It was a beautiful day on Saturday the 18th. The sun was out, no clouds in sight. Capital Driving Club was holding their first autocross on the newly acquired Summit Point Triple Skid Pad(TSP) and RFD was in full attendance. OK fine, so it was just Brian and I from RFD. Half attendance but who’s counting? The Triple Skid Pad is the same as used by local drifters, and it’s my understanding that there is a chemical layer of some sort on the surface that makes it slicker than a normal race track. Somebody correct me if I’m wrong.
The aerial photo shows how large the course actually is. To walk from one end to the other takes minutes — probably close to a 1/4 mile long. The course for the day, as designed by the Capital Driving Club, or one of it’s super best friend members, was(going by the photo) to start near the bottom right corner and while driving around the perimeter, create the largest slalom in existence. Chances are they did not break any records but it sure as hell was a lot of fun to drive!
We setup our tent just after 9AM, attended the driver’s meeting and watched Heat 1 make their rounds. Finally after what felt like an eternity it was Heat 2. The way CDC works is that they split each heat into two groups, A and B. Your group is determined by which of the two lines of cars you pulled in to. Group A would drive while group B was working the course. Brian was in group A during the morning session and I was in group B. Brian was kind enough to let me ride along with him for two of his three morning runs. To say it was fun was an understatement. The course was slick. Putting the power down in a stock S2000 on Bridgestone RE01-R’s was a chore. That’s how slick this place was. And sum bitch it was AWESOME! Seems like it’s been years since I had a rear wheel drive car with a limited slip and the feeling was so good I was overcome with giddy. F!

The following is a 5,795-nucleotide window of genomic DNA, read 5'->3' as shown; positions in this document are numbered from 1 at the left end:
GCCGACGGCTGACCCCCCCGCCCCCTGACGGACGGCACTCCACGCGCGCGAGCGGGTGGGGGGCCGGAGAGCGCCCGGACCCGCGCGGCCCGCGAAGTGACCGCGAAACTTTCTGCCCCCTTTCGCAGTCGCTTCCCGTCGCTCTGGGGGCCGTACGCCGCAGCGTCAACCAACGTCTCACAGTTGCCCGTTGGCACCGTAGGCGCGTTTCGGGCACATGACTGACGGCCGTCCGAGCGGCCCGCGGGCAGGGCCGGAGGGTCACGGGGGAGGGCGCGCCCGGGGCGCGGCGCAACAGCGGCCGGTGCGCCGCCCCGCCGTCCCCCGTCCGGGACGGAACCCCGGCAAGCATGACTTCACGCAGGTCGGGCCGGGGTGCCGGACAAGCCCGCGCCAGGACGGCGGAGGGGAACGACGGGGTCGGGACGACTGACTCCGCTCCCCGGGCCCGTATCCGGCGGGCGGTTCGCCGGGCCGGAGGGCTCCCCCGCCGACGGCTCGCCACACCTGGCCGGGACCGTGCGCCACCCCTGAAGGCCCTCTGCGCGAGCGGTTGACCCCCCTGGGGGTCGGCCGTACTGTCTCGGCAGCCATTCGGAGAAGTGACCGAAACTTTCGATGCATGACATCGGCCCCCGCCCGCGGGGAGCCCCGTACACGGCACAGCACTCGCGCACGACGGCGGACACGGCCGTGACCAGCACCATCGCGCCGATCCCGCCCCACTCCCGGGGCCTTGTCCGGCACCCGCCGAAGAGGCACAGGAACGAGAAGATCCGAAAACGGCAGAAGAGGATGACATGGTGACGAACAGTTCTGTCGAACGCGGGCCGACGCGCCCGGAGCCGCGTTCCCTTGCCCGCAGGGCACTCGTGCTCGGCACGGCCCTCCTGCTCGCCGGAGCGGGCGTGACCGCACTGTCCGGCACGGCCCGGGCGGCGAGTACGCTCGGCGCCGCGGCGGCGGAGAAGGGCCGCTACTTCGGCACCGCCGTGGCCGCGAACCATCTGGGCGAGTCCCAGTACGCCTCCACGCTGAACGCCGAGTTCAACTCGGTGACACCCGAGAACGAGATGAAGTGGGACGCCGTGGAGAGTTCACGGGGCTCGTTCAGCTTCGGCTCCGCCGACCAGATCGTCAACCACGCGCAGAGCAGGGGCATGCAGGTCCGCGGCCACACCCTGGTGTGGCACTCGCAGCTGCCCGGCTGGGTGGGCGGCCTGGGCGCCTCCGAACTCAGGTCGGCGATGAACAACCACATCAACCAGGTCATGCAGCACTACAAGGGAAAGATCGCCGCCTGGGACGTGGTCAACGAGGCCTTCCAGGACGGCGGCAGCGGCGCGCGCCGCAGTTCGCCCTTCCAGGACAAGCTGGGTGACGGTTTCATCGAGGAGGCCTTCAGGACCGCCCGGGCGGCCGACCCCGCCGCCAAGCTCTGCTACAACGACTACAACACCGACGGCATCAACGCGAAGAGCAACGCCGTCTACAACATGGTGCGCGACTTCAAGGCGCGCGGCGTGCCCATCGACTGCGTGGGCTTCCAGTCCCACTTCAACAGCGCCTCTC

But drifting isn’t the fast way around. Yea, yea, sure it isn’t. But like I said, it was mad fun. Every time the S2000’s rear end broke loose I’d egg Brian on, yelling through my helmet for him to keep the right foot down. After the 50’some odd seconds we pulled through the stop gate and as expected, the announced elapsed time wasn’t too exciting, though still a quick time overall. With RFD, if you ain’t first, you’re last.
Heat 1, group B. Hellllsss yes! When I’m sitting on grid in my car with the helmet on I always get the shakes. Like bad shakes. My heart beats out of my chest and I sweat profusely. I don’t know why, it just happens. Always has. Getting closer to the front of the grid I begin to do the checks. Seat belt pulled tight? Traction control off? Seat in the right driving position? Check, check and check.
“Go!” The car ahead of me rockets out of the starting gate. The start gate course worker signals me to pull up. “And stop.” My electric blue Mini Cooper S is now in position to launch out of the box with optimal angle for turn 1. On the opposite side of the announcement tent I see a car braking hard for the stop gate. We’re now seconds away. I hold the revs upward of 2,500 RPM’s. I hear the walkie-talkie of the start corner worker buzz. “Send ’em”. The green flag drops(they didn’t actually have a green flag) and the Dunlop Z1 Star Specs give all they can to hold traction but it’s no use. The passenger side tire is on fire. Feather the throttle and get back in it. Here’s turn one, a quick right. I shift up to second gear just before I turn in and pull out of the corner strong, straightening up and preparing for the upcoming series of sweeping left and right turns. The course is level and the turns are deceiving. As you enter the turn you realize that you’ve gone in too hot. There’s no banking to assist. Luckily the short wheel base Mini Cooper rotated nicely, thanks in part to the additional camber in the front. At 11AM the course was still slippery, putting power down in the corner resulted in understeer. The trick on this course was definitely to be as smooth as possible.
Tripping the sensor in the stop gate I awaited the announced time. Fifty point eight one? Is that what he said? Nice!
I won’t bore you all with the rest of my day but I’m quite pleased with the results. The car really needs some good springs, dampers and a good limited slip differential. But most importantly, I need to improve the driver.